Smart Pop

Back in the days of Cole Porter, pop songs had lyrics. You know, words put together in such a way as to say something you might be interested in hearing. And because there were lyrics, good singers had a way of delivering a song that went along with the words: restrained at some moments, snappy at others, and only rarely, when the words really called for it, full-throttle.

Of course that was before recording technology made the production of a song more important than the vocalist's delivery (hello, J.Lo). And long before American Idol turned singing into an Olympic sport, where the level of difficulty in hitting a high note counts more than whatever message the note conveys. No wonder everyone was so relieved to hear Norah Jones crying in the sand or Bacilos quietly going on about the face of the moon.

Now there's Obie Bermudez, a skinny Puerto Rican kid raised in New Jersey who could give Ruben Studdard a run for his money -- except that Bermudez has not only a great set of pipes, but a sense of timing, too. He only lets loose when it makes sense.

"One thing we decided on this album was that we didn't want a bunch of vocal gymnastics," says Sebastian Krys, producer of Bermudez's sophomore disc, Confesiones. He's sitting in a black leather chair at Crescent Moon Studios in Westchester next to a recording console that looks like it could launch a rocket, but he says they decided to keep the production simple too: No quick vocal fix from ProTools (Bermudez doesn't need it); no synthetic beats. "Obie's a real storyteller," Krys explains. "We wanted the stories to come through."

You might remember Bermudez as a salsa singer with BMG back in '98, but then again you might not -- not a lot of people heard that record. The kid got dropped, so his father-in-law got him an early a.m. job overseeing a laundromat in the Bronx. For three years he's been writing songs among the suds, watching as customers try to wash away their sins along with the stains on their clothes. In his transformation from salsero to singer-songwriter, Bermudez ditches the clave but revives the storytelling tradition of classic salsa that seemingly disappeared when the major labels decided to market salsa songs as tales about love or love-gone-wrong.

"I never gave up hope," says Bermudez, leaning on his knees in another leather chair. "I knew it would happen."

Remote control in hand, Krys clicks us through Confesiones's ten tracks, pausing so Bermudez can give a little introduction before each one. "This guy used to come in after sleeping with some other woman, then try to wash the lipstick off to fool his wife," Bermudez explains as he sets up the altrock title track. "This other guy would get so drunk, he'd come in the morning with his clothes covered with vomit and dirt from passing out in the street."

Not that every song is on spin cycle. He also finds fascinating situations in his own family. The gorgeous, salsa-tinged prison ballad "Fourth of July," co-written with the writer's lifetime idol Ruben Blades, is dedicated to Bermudez's brother, who is currently doing time in Jersey. "Paco" relates his father-in-law's crazy scheme for running a neighborhood church and making Bermudez a deacon.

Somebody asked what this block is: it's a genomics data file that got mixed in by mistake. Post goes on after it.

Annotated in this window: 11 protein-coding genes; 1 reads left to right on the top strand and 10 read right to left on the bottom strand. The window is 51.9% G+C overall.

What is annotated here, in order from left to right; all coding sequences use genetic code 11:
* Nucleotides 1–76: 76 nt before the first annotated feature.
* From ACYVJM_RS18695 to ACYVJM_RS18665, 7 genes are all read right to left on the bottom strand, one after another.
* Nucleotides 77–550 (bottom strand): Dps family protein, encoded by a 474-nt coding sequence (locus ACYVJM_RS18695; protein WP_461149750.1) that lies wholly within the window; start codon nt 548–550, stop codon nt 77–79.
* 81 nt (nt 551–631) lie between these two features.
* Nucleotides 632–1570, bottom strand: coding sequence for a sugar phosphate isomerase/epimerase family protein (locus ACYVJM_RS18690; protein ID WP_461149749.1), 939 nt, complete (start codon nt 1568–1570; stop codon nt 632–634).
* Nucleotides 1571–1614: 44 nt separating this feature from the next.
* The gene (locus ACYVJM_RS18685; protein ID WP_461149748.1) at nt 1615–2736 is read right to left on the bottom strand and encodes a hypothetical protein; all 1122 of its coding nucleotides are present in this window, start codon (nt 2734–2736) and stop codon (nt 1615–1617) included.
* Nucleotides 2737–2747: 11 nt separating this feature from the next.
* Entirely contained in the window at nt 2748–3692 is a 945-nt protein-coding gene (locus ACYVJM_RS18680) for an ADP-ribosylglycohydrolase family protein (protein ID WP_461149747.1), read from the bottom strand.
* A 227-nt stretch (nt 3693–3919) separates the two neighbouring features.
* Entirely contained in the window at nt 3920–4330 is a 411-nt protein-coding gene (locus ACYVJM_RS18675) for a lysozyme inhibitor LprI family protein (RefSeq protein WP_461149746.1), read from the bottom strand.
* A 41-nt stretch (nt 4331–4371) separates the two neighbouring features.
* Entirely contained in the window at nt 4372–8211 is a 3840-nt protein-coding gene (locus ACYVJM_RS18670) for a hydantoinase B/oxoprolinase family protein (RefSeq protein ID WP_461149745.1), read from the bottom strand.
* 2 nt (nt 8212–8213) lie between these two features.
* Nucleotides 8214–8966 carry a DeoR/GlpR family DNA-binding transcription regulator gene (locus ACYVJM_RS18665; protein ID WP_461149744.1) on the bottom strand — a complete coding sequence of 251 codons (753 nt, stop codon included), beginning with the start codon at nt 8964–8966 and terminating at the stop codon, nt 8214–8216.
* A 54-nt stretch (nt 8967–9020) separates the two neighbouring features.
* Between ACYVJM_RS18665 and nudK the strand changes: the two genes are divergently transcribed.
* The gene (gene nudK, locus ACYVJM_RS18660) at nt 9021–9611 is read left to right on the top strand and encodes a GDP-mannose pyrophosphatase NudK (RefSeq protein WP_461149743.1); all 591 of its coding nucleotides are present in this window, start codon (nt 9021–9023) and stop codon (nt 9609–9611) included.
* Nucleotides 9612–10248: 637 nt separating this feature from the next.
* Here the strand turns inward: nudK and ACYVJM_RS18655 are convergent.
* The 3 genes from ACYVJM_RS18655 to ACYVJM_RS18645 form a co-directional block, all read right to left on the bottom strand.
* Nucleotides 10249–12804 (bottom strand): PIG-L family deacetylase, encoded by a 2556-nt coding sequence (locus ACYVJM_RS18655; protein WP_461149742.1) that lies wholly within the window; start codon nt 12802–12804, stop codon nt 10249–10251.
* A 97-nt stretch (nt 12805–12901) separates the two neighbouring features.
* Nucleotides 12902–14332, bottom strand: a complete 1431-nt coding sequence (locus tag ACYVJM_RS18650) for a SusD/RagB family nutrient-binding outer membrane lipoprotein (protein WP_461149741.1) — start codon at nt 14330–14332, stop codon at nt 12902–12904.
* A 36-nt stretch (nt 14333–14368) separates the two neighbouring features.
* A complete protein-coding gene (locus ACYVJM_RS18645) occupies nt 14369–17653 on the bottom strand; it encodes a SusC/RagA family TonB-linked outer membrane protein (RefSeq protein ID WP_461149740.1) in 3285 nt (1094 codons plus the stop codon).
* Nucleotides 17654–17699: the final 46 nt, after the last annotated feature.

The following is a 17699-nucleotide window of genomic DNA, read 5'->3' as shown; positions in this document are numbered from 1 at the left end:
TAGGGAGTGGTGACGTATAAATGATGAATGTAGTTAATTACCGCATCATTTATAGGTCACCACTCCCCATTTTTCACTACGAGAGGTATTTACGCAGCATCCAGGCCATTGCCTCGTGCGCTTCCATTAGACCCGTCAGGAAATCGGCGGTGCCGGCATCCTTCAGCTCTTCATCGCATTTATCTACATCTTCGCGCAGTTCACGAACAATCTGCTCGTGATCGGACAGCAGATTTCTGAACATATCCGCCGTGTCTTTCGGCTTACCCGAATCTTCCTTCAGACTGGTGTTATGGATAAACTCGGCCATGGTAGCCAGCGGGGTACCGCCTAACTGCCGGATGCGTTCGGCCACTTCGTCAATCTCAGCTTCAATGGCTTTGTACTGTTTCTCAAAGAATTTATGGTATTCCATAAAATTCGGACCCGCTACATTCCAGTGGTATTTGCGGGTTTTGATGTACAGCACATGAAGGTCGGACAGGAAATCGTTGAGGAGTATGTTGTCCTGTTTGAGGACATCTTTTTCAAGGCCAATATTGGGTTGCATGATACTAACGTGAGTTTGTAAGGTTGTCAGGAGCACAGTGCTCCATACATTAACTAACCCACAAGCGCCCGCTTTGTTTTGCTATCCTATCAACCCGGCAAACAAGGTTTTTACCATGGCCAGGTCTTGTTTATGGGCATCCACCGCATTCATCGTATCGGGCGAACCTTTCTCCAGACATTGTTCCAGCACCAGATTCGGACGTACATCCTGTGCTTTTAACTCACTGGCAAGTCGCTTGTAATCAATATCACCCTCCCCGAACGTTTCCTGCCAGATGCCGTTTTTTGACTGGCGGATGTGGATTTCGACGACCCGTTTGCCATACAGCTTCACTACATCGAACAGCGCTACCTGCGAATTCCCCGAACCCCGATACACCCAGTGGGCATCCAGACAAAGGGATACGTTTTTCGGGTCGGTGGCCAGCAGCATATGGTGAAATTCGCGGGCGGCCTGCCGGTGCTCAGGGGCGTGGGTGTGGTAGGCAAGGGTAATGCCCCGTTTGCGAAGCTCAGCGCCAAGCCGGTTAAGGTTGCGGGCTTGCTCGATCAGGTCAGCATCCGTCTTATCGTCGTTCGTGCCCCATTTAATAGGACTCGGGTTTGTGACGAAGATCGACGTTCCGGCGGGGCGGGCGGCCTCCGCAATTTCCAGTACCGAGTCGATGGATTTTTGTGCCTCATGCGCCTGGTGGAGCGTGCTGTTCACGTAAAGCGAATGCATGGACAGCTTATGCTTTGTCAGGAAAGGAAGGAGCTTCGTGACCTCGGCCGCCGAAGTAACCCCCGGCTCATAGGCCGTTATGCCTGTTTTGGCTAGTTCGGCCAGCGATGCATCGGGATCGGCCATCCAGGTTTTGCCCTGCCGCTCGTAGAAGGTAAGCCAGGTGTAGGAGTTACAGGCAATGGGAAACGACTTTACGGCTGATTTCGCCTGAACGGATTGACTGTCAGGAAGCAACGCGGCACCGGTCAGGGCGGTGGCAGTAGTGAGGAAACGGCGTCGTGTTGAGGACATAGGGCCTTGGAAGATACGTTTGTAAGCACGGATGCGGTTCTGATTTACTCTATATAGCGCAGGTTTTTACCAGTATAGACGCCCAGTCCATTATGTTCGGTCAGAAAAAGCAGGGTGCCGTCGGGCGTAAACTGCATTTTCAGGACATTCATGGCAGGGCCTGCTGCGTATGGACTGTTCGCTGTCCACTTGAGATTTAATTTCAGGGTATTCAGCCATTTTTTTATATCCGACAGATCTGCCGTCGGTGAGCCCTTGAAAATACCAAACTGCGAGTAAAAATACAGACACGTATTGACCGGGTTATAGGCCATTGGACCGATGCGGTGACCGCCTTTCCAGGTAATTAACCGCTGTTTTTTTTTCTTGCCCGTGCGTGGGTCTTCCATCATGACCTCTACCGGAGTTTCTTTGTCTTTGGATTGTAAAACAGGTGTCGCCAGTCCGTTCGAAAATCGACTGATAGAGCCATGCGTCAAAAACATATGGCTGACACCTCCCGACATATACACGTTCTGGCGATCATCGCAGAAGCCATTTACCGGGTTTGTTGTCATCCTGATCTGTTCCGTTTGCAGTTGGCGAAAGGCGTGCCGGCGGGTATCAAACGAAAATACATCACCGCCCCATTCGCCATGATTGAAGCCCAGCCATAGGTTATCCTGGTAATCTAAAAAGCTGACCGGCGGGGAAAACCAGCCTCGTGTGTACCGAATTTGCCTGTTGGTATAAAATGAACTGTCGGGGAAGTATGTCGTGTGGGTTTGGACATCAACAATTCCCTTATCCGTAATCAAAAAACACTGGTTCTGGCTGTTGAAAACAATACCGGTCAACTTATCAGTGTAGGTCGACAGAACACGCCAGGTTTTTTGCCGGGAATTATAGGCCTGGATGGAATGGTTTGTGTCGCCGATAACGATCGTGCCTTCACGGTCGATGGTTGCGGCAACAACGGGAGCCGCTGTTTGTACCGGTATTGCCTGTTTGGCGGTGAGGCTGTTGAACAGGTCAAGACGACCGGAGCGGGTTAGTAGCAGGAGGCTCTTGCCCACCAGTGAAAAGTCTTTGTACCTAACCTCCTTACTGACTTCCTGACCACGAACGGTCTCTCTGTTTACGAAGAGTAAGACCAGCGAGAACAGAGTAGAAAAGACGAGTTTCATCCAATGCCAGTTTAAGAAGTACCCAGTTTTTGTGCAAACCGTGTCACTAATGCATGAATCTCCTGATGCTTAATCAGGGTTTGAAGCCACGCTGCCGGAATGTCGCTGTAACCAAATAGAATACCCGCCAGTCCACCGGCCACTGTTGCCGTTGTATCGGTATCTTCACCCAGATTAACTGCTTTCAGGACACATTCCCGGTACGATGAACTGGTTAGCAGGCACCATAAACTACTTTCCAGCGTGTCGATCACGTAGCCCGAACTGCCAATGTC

It's not all about Nueva York, either. Bermudez collaborates with Bacilos frontman Jorge Villamizar on the quirky "Así Me Siento Hoy" ("That's How I Feel Today") and even adopts something akin to Villamizar's idiosyncratic vocal style on that tune. He pens "Me Cansé de Ti" ("I'm Tired of You") with Peruvian angst-meister Gian Marco and, taking a completely different tack, manages to make his own voice shiver.

To my ears the best track is the delightful (yes, delightful) apocalyptic fantasy, "El Fin" ("The End"), where Bermudez promises his wife they'll be making love when the world ends. He says he got the idea for the song while parasailing with his wife in Mexico and trying very hard not to show her he was scared to death. The theme is so out of the ordinary, he almost didn't share it with Krys.

"People always show you what they think you're going to like first," Krys explains. "Later on, they warm up and show you the really good stuff." Recording for the album was almost done when the songwriter got up the nerve to let his producer in on the perverse fantasy.

"'Okay, let's stop what we're doing,'" Krys remembers saying, and the pair got to work on the new track. As though trying to see how far they could tax their ingenuity, Krys, Bermudez, and arranger Joel Someillan coaxed their backing musicians into making an apocalyptic soundtrack with their instruments. Drums explode; guitars wail like sirens. The only sample thrown in is of an old record crackling after the music ends. Maybe that's the sound of old-time sophisticated pop breaking through.

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Celeste Fraser Delgado